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<< Pediatric Bacterial Meningitis: An Update on Early Identification and Management

Points and Pearls Digest

Points and Pearls Excerpt

  • Although the overall incidence of pediatric bacterial meningitis in the United States has decreased, the prevalence of non–PCV-13 pneumococcal serotypes and late-onset (6-90 days) and very-late-onset (> 90 days) group B Streptococcus meningitis has increased.
  • While the presence of the most widely recognized signs of bacterial meningitis—fever, bulging fontanel, meningismus, altered mental status, headache, and vomiting—significantly increases the likelihood of bacterial meningitis, a number of cases have been published in which these signs were absent.
  • Typically, patients with bacterial meningitis have an elevated CSF protein and a decreased CSF glucose-to-blood glucose ratio < 0.60.
  • The sensitivity of neck findings ranges from 45% to 95%. The sensitivity of assessing the range of motion in the sagittal plane may be enhanced by performing the test with the child sitting on the bed with legs outstretched rather than with the legs over the edge of the bed.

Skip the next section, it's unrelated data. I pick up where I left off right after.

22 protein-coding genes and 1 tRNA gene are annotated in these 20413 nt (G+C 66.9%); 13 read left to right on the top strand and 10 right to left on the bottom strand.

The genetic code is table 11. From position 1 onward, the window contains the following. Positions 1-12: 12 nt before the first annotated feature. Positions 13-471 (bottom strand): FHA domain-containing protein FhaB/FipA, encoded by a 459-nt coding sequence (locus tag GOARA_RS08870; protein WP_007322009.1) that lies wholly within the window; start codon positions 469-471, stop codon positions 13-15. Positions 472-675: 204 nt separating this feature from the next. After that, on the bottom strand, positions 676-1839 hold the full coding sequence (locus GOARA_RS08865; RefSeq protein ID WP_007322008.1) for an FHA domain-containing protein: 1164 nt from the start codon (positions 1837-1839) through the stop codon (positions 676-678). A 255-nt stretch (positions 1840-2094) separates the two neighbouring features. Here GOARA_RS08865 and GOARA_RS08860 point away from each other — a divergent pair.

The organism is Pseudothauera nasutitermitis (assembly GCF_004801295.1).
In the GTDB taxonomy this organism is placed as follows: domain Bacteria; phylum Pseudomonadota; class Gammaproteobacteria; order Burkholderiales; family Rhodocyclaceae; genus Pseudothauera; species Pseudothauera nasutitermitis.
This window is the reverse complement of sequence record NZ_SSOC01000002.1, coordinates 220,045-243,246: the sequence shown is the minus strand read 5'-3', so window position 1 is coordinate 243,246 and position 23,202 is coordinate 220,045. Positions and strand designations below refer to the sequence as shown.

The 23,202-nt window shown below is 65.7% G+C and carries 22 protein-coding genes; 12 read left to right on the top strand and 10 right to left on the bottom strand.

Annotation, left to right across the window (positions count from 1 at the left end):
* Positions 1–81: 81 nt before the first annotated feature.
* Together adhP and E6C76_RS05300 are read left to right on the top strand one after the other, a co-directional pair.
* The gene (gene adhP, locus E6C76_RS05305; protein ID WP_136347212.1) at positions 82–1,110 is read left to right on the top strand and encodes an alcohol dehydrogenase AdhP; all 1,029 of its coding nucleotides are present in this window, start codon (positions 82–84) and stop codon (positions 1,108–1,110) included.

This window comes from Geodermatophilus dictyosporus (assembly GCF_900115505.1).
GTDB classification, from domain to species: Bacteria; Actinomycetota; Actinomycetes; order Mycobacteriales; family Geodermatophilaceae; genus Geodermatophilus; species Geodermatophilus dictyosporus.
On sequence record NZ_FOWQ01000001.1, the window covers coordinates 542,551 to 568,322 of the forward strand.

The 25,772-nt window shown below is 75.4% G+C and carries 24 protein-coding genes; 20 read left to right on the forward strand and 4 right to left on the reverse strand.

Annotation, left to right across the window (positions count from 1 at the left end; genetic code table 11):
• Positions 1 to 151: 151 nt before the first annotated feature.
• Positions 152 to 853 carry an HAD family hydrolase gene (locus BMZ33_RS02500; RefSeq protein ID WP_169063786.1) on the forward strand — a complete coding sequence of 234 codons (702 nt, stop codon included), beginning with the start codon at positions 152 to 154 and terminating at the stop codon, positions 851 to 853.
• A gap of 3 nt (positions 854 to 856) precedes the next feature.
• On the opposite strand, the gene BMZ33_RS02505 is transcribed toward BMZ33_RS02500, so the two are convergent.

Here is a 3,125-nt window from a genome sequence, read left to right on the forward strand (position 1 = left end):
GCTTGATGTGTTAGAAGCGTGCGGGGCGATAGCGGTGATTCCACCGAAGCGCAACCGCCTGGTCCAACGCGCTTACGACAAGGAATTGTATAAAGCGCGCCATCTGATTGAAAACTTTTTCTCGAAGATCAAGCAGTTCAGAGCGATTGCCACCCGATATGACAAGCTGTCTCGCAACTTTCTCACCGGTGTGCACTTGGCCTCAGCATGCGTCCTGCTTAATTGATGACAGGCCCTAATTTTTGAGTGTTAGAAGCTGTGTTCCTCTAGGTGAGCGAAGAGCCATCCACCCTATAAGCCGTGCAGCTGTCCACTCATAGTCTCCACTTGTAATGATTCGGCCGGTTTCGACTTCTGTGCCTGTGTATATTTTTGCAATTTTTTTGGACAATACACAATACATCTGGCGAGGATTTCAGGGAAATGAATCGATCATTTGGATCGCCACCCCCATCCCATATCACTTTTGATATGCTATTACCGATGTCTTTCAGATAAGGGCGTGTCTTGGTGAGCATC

Most Important References

  • American Academy of Pediatrics. In: Kimberlin DW, Brady MT, Jackson MA, et al, eds. Red Book: 2015 Report of the Committee on Infectious Diseases. 30th ed. Elk Grove Village: American Academy of Pediatrics; 2015. (Society recommendations and guidelines) http://ebooks.aappublications.org/ content/red-book-30th-edition-2015
  • Milcent K, Faesch S, Gras-Le Guen C, et al. Use of procalcitonin assays to predict serious bacterial infection in young febrile infants. JAMA Pediatr. 2016;170(1):62-69. (Prospective cohort study; 2047 infants) DOI: http://dx.doi.org/10.1001/jamapediatrics.2015.3210
  • Guedj R, Chappuy H, Titomanlio L, et al. Do all children who present with a complex febrile seizure need a lumbar puncture? Ann Emerg Med. 2017;70(1):52-62 e56. (Retrospective study; 7 pediatric EDs, 839 patients with complex febrile seizure) DOI: http://dx.doi.org/10.1016/j.annemergmed.2016.11.024
  • Thomson J, Cruz AT, Nigrovic LE, et al. Concomitant bacterial meningitis in infants with urinary tract infection. Pediatr Infect Dis J. 2017;36(9):908-910. (Retrospective study; 1737 infants) DOI: http://dx.doi.org/10.1097/INF.0000000000001626
  • Ogunlesi TA, Odigwe CC, Oladapo OT. Adjuvant corticosteroids for reducing death in neonatal bacterial meningitis. Cochrane Database Syst Rev. 2015(11):CD010435. (Cochrane review; 2 trials, 132 participants) DOI: http://dx.doi.org/10.1002/14651858.CD010435.pub2
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